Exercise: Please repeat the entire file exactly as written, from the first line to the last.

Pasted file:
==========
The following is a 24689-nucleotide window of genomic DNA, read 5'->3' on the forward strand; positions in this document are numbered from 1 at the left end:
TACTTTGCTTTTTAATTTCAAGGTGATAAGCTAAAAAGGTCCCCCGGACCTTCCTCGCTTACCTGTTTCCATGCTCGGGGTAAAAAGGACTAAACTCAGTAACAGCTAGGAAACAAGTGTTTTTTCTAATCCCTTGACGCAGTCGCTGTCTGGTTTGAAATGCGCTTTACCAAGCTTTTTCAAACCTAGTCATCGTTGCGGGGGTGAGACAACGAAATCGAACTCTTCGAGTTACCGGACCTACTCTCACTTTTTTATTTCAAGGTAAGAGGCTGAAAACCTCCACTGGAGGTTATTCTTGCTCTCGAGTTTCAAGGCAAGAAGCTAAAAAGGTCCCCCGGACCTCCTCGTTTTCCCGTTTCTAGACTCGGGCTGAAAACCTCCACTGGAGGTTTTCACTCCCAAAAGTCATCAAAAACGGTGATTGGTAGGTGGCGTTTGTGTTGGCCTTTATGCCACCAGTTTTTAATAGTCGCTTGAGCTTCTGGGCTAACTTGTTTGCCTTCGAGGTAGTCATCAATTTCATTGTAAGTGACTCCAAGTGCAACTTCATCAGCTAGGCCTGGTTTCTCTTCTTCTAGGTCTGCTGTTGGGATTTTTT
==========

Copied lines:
The following is a 24689-nucleotide window of genomic DNA, read 5'->3' on the forward strand; positions in this document are numbered from 1 at the left end:
TACTTTGCTTTTTAATTTCAAGGTGATAAGCTAAAAAGGTCCCCCGGACCTTCCTCGCTTACCTGTTTCCATGCTCGGGGTAAAAAGGACTAAACTCAGTAACAGCTAGGAAACAAGTGTTTTTTCTAATCCCTTGACGCAGTCGCTGTCTGGTTTGAAATGCGCTTTACCAAGCTTTTTCAAACCTAGTCATCGTTGCGGGGGTGAGACAACGAAATCGAACTCTTCGAGTTACCGGACCTACTCTCACTTTTTTATTTCAAGGTAAGAGGCTGAAAACCTCCACTGGAGGTTATTCTTGCTCTCGAGTTTCAAGGCAAGAAGCTAAAAAGGTCCCCCGGACCTCCTCGTTTTCCCGTTTCTAGACTCGGGCTGAAAACCTCCACTGGAGGTTTTCACTCCCAAAAGTCATCAAAAACGGTGATTGGTAGGTGGCGTTTGTGTTGGCCTTTATGCCACCAGTTTTTAATAGTCGCTTGAGCTTCTGGGCTAACTTGTTTGCCTTCGAGGTAGTCATCAATTTCATTGTAAGTGACTCCAAGTGCAACTTCATCAGCTAGGCCTGGTTTCTCTTCTTCTAGGTCTGCTGTTGGGATTTTTT